There’s something about taking an art class that’s just appealing and, as my art teacher, Rena Warren, fully admits, incredibly intimidating.
Warren is what one might call a natural talent. While she does believe everyone needs the technical underpinnings to draw, she discloses on our first meeting that she was born pencil in hand and it sounds as though her own daughter is much the same.
By the time I make it into the drawing class she’s teaching at the Kelowna Art Gallery, she is telling stories of how she and her brother, raised in northern B.C., used to pick charcoal out of their campfires to sketch. A fellow student relays a tale of her architect daughter’s penchant for colouring on walls as a kid, and our teacher reveals an impervious appreciation for artistic spirit, suggesting a designated wall space might have stoked that flame.
My inner child is already begging to differ. Eyebrow duly cocked, I’m hoping no one has noticed the “yeah, and then mom kills me” look. It’s a little embarrassing to think one can still pull a face in their 30s, but creativity in my world is what Warren might call a little left-brained.
As inside-the-lines versus outside-the-lines people go, I would say my mother, like many a mother, fell squarely on the rule-following side of the fence. Nevertheless, drawing, colours and over-flowing bins of art supplies were inextricably tied to my childhood and it is kind of fun to revisit such thoughts as one first picks up the pencil.
There’s something freeing about a paper and a drawing implement and the thought of leaving your own mark that takes us all back to those moments where a circle on a page could be the chick you saw at the petting farm or the sun in the sky, depending on your vantage point.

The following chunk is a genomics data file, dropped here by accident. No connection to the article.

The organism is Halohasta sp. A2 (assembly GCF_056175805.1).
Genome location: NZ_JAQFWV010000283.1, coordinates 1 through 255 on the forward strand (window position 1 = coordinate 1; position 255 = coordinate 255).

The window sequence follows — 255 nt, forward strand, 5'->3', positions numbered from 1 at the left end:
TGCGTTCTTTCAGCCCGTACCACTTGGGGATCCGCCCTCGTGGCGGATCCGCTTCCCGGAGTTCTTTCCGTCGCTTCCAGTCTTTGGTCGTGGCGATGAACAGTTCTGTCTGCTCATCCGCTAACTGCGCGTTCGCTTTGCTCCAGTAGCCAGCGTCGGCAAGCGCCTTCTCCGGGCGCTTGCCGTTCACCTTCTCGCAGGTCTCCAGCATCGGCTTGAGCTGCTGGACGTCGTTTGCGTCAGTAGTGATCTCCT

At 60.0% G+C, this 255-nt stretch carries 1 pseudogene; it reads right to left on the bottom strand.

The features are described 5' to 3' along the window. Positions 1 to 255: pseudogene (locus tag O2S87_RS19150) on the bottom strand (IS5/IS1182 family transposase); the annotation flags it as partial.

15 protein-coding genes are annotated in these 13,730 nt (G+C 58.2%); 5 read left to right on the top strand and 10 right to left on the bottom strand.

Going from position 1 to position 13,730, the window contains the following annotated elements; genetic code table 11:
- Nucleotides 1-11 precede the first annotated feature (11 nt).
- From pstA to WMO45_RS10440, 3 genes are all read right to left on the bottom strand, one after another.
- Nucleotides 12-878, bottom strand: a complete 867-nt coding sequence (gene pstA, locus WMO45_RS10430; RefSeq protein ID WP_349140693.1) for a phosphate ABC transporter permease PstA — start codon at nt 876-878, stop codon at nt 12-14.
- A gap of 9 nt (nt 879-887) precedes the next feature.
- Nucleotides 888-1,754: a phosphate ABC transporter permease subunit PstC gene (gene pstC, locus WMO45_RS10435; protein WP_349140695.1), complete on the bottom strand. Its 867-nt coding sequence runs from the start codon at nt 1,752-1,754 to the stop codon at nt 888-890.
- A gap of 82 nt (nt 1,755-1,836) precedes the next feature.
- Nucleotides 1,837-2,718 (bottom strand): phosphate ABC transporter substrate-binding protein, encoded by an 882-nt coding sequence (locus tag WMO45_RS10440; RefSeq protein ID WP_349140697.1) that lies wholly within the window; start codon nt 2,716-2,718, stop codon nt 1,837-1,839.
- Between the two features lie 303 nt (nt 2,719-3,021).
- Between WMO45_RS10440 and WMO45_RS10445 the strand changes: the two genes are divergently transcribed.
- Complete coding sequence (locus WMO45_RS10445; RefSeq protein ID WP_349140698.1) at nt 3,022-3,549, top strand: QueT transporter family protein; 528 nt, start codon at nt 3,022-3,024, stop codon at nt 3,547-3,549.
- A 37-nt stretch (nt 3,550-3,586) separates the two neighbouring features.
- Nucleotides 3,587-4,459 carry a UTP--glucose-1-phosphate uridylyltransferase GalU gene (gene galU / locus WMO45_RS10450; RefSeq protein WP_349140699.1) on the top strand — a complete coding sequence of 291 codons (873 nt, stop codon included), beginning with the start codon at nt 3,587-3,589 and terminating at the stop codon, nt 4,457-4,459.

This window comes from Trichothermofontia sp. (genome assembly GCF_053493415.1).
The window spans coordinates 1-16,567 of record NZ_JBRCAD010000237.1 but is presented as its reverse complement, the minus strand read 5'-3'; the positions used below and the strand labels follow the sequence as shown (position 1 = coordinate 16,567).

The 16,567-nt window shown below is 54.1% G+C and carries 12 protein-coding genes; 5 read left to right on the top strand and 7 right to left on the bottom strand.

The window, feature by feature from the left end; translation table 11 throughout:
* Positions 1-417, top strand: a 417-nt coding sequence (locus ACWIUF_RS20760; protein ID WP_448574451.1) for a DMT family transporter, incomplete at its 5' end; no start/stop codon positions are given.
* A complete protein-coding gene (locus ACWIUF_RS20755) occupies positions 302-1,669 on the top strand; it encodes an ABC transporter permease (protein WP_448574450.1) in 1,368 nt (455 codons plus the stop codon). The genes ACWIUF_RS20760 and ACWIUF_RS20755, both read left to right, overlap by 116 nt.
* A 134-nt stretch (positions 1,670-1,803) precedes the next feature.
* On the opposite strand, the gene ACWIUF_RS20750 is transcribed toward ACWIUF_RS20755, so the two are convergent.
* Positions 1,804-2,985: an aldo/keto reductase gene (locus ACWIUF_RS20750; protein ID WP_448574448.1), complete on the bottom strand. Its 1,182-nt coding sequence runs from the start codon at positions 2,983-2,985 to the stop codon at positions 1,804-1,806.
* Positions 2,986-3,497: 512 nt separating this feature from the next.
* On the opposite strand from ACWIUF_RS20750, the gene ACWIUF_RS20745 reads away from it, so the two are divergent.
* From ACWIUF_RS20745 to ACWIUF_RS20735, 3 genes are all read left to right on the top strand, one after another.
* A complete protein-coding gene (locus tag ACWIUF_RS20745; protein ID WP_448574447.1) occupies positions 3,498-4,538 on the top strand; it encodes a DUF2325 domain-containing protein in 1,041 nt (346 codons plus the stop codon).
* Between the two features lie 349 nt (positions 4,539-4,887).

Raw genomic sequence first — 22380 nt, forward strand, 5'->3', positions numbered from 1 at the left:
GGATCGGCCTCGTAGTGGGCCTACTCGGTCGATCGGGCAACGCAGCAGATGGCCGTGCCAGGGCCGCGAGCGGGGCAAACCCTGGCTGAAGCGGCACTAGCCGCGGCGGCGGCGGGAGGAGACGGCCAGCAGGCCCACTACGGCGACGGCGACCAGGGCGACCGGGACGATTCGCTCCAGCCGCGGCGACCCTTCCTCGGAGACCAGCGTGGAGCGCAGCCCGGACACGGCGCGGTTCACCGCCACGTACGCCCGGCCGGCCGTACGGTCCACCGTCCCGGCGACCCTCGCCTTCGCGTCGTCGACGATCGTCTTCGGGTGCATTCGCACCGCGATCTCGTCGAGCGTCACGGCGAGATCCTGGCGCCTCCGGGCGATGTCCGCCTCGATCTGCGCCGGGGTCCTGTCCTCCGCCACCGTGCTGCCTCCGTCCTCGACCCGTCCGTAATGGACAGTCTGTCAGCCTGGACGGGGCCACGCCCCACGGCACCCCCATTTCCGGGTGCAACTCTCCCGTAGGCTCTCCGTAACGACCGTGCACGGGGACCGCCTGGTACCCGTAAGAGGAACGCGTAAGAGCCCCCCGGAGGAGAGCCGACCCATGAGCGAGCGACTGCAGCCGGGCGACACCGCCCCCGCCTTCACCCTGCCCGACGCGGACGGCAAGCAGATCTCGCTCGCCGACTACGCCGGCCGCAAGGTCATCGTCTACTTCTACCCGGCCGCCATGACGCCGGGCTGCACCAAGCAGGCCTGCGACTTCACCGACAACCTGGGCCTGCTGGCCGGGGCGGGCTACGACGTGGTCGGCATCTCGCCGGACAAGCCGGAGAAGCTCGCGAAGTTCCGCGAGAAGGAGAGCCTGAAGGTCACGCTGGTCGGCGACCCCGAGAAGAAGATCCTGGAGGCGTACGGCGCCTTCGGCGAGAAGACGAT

Now that I have nieces, I’m growing accustomed to these conversations. “What are you drawing?” I’ll ask. “Green.” My oldest niece will answer as she masterfully scrawls a pink line across her page.
While clearly very skilled, Warren seems to embody a brilliant collaboration of technical prowess and appreciation for this beauty in the eye of the beholder side of life. The fleeting thought of a little charcoal-toting Rena confronting my mother’s anti-white tracksuit policies might be funny, but it’s comforting to know the woman at the front of the room poised to guide me through several weeks of possible gaffs and goofs is one of those talented few who know how to twist the willow charcoal to produce perfect thin and thick lines where needed—and all while preaching the value of knowledge.
Moving to Kelowna to earn a degree in fine art from Okanagan University College, she fully admits small town life was just too limiting for her. Multiple trips to India, some even with her daughter, have opened a door to a colourful world one instantly recognizes in the vibrant hues and unusual mix of colour and tone in her portrait work.
In addition to teaching children’s art classes through her business, Capricornucopia Artworks, her adult courses at the Kelowna Art Gallery and with Cool Arts, a non-profit organization using art to work with adults with developmental disabilities, Warren does commissioned portraits. It doesn’t sound like there’s significant time in her world past this, but she does show work in places like Kelowna Yoga House and has participated in shows at KAG too.
It all sounds fittingly colourful and Bohemian when we meet for coffee at the RCA and she’s soon telling me how even on your worst hair day, a good lipstick can fix all.
This is exactly the type of person you want teaching you Learning to Draw for the Absolute Beginner. The “for the absolute beginner” was her idea. She wanted to let people like me know that you really don’t need to know how to draw to take an art class.
This is where I’ve drawn the line. Even in school, you had to take this art class to get into that art class and somehow, despite a lifelong desire to figure out what goes on beyond the photo room and creative writing department, I’ve never made it into the world of paints and lead and acrylic mediums.
But you know something—and I think I might not be alone in this—I’ve also never stopped drawing. Whether you doodle on the phone or draw sketches of mangling your boss mid-meeting, most of us have a little sketch artist in us just waiting to break loose.
This winter Rena Warren teaches Jennifer Smith to draw in a special series highlighting the Kelowna Art Gallery’s adult classes.